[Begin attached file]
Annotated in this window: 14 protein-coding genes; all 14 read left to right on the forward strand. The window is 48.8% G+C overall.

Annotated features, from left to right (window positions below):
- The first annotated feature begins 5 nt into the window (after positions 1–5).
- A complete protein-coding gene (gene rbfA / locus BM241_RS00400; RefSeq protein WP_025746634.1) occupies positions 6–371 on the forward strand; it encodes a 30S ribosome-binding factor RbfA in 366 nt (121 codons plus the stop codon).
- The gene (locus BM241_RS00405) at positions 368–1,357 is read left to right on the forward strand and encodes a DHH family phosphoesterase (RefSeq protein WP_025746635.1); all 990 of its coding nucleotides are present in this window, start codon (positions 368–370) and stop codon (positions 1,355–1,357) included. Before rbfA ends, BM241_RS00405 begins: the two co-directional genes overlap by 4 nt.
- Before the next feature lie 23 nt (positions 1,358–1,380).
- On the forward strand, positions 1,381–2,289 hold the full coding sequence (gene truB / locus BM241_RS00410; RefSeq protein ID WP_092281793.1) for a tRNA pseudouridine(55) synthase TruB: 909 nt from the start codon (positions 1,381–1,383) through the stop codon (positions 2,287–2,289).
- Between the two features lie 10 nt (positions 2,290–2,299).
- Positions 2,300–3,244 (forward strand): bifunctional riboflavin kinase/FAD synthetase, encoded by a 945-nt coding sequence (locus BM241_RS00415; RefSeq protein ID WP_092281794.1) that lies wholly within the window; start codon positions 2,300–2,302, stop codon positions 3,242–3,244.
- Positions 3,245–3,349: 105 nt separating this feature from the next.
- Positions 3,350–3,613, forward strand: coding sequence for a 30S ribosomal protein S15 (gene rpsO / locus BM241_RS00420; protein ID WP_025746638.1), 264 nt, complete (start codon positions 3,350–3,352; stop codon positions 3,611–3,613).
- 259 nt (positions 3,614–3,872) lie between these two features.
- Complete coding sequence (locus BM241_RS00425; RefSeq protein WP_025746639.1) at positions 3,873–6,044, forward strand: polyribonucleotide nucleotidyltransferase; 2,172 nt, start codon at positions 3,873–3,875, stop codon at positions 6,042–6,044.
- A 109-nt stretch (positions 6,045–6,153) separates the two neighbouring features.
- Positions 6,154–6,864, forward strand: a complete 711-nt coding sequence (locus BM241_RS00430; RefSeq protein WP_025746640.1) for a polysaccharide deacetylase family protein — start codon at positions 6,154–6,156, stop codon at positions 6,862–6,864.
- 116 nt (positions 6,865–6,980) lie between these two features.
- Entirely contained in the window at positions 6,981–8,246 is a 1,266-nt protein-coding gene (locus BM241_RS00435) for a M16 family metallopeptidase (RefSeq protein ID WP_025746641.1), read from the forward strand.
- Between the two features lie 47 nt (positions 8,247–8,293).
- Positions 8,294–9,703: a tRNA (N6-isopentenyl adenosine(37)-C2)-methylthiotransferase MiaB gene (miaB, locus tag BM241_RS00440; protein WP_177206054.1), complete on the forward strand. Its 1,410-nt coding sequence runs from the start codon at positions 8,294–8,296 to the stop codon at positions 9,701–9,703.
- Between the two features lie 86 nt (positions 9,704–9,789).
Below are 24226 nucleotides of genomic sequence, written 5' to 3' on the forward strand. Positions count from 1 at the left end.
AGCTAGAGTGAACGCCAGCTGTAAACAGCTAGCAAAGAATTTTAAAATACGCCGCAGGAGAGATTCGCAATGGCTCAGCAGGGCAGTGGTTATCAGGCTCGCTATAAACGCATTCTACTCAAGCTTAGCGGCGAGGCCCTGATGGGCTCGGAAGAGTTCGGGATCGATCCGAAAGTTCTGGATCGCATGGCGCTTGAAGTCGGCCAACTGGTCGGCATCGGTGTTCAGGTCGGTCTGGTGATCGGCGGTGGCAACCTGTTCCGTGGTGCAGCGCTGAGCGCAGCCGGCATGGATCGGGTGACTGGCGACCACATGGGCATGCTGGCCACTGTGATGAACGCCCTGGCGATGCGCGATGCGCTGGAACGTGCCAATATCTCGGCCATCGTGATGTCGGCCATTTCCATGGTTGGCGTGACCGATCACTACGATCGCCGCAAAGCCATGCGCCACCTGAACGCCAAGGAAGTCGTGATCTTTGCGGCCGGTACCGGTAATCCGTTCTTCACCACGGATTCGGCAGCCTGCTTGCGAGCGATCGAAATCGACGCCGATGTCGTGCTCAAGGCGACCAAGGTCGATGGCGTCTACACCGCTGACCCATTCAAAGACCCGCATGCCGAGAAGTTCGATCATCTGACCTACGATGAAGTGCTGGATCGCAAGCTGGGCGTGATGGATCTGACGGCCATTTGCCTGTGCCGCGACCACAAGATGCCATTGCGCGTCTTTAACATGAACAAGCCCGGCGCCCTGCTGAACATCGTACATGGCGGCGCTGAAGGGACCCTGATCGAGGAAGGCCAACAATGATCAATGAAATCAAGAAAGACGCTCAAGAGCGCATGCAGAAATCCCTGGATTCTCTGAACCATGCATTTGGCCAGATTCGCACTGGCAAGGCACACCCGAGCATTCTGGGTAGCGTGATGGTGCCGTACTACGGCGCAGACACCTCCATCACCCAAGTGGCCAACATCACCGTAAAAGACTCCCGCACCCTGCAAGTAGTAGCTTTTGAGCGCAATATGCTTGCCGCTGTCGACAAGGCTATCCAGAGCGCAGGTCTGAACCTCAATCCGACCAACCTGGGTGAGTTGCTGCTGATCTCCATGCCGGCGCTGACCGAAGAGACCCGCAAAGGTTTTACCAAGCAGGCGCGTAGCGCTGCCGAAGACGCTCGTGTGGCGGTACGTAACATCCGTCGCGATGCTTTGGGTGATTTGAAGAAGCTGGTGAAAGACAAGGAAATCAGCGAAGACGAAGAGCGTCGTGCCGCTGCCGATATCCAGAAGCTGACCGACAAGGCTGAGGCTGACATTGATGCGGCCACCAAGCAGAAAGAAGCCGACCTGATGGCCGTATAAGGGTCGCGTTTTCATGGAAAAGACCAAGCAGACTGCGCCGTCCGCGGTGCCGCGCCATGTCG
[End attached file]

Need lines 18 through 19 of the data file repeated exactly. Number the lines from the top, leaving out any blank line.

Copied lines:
- Between the two features lie 47 nt (positions 8,247–8,293).
- Positions 8,294–9,703: a tRNA (N6-isopentenyl adenosine(37)-C2)-methylthiotransferase MiaB gene (miaB, locus tag BM241_RS00440; protein WP_177206054.1), complete on the forward strand. Its 1,410-nt coding sequence runs from the start codon at positions 8,294–8,296 to the stop codon at positions 9,701–9,703.